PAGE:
With everything that you have learned throughout your successful bachelor program at IFM, what is a tip that you can give to anyone that wants to go into a fashion school?
Stop buying Zara.
Kidding aside, the keyword is identity. Fashion schools choose not just for one’s technical quality, but also on how different you are from others. Anybody can sew, but not everyone can make clothes in a different perspective.
But still—stop buying Zara, and start thrifting.
After your life-defining run at IFM, and now going into your masters’ soon, what’s next for Jude Macasinag?
The MA program is still something unsure despite being accepted, since once again I don’t really have much resources for it. Assuming that does push through, that’ll be two years of honing my own visual language. I plan to work in studios for about five to ten years to gain more experience and to expand my network. But I also want to maintain the made-to-order business I’ve already started in the Philippines since 2016.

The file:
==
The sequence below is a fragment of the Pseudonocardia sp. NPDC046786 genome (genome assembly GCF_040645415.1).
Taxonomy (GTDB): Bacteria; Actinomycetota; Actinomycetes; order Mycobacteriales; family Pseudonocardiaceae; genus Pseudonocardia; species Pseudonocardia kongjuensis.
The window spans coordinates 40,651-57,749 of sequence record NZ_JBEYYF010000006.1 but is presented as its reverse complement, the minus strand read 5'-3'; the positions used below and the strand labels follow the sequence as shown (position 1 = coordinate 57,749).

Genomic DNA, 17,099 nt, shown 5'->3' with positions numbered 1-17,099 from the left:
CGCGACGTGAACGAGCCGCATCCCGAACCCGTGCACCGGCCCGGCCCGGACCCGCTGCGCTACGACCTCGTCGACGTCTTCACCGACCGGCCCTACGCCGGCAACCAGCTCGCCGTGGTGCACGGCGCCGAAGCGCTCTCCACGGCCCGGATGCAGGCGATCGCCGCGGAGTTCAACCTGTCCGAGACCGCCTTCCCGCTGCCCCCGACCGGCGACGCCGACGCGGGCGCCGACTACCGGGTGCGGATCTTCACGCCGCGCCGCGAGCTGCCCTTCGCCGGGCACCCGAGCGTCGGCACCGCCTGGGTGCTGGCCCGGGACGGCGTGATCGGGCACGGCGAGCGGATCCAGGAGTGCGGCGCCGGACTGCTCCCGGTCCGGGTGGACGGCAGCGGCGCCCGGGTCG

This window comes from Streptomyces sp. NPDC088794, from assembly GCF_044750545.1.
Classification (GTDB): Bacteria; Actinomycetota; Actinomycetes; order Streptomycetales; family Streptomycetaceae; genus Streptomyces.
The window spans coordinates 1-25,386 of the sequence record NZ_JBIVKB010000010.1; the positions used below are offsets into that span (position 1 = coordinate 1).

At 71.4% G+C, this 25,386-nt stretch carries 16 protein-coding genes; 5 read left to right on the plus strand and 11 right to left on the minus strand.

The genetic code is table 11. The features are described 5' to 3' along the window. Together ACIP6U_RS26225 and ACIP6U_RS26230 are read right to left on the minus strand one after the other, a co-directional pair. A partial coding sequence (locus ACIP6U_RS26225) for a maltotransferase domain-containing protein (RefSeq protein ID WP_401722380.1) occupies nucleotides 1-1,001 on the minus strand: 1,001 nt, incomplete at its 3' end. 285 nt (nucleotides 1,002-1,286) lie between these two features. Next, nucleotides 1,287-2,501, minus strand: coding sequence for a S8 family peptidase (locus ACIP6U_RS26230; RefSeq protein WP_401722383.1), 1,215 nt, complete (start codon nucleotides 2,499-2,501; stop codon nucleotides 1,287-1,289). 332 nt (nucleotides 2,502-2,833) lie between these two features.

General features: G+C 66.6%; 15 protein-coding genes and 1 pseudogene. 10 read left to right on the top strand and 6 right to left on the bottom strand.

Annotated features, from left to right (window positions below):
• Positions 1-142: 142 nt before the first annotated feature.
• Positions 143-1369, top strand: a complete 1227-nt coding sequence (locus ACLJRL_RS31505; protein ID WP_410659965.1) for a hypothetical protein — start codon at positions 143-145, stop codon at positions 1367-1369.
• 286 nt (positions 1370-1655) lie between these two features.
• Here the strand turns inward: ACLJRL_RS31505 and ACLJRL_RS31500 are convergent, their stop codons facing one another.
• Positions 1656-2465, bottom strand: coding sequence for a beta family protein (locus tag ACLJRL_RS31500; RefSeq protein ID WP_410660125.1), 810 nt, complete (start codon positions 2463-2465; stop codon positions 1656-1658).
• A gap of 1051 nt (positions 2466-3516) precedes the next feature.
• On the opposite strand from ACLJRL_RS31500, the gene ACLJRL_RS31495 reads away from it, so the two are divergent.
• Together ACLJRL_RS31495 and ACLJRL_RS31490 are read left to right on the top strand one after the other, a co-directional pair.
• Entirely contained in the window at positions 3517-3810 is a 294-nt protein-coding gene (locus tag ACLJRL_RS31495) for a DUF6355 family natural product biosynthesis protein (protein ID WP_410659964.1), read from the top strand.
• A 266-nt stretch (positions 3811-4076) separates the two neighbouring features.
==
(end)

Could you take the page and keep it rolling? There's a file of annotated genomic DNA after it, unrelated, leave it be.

Art is at its deepest when one’s own, personal subjectivity is molded by it. In Jude Macasinag’s case, he exemplifies that through his next-level fashion designs. Both inspired and inspiring, he is on his way to become one of this generation’s leading fashion visionaries.
A third-year fine arts college student in the University of Santo Tomas, majoring in advertising. Nathan usually does extensive research on fashion and runway history, film, music and pop culture, with a strong eagerness to learn more.